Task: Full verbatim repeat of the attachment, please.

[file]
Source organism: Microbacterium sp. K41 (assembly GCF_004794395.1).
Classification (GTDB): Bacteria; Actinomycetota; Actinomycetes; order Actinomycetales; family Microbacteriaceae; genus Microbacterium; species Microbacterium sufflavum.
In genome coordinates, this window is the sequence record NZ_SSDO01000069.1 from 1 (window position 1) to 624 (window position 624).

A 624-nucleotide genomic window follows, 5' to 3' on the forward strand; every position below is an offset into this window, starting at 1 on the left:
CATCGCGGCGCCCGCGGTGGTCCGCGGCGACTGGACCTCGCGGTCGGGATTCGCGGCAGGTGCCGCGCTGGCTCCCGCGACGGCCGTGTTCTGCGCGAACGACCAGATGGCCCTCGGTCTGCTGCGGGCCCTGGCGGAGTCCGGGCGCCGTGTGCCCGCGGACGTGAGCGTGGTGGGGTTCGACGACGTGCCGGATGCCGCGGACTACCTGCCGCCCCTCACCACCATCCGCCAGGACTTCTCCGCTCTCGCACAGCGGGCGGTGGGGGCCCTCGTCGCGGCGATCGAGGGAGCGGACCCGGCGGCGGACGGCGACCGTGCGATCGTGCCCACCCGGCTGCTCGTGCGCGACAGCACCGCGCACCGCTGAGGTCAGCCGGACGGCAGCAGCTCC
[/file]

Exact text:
Source organism: Microbacterium sp. K41 (assembly GCF_004794395.1).
Classification (GTDB): Bacteria; Actinomycetota; Actinomycetes; order Actinomycetales; family Microbacteriaceae; genus Microbacterium; species Microbacterium sufflavum.
In genome coordinates, this window is the sequence record NZ_SSDO01000069.1 from 1 (window position 1) to 624 (window position 624).

A 624-nucleotide genomic window follows, 5' to 3' on the forward strand; every position below is an offset into this window, starting at 1 on the left:
CATCGCGGCGCCCGCGGTGGTCCGCGGCGACTGGACCTCGCGGTCGGGATTCGCGGCAGGTGCCGCGCTGGCTCCCGCGACGGCCGTGTTCTGCGCGAACGACCAGATGGCCCTCGGTCTGCTGCGGGCCCTGGCGGAGTCCGGGCGCCGTGTGCCCGCGGACGTGAGCGTGGTGGGGTTCGACGACGTGCCGGATGCCGCGGACTACCTGCCGCCCCTCACCACCATCCGCCAGGACTTCTCCGCTCTCGCACAGCGGGCGGTGGGGGCCCTCGTCGCGGCGATCGAGGGAGCGGACCCGGCGGCGGACGGCGACCGTGCGATCGTGCCCACCCGGCTGCTCGTGCGCGACAGCACCGCGCACCGCTGAGGTCAGCCGGACGGCAGCAGCTCC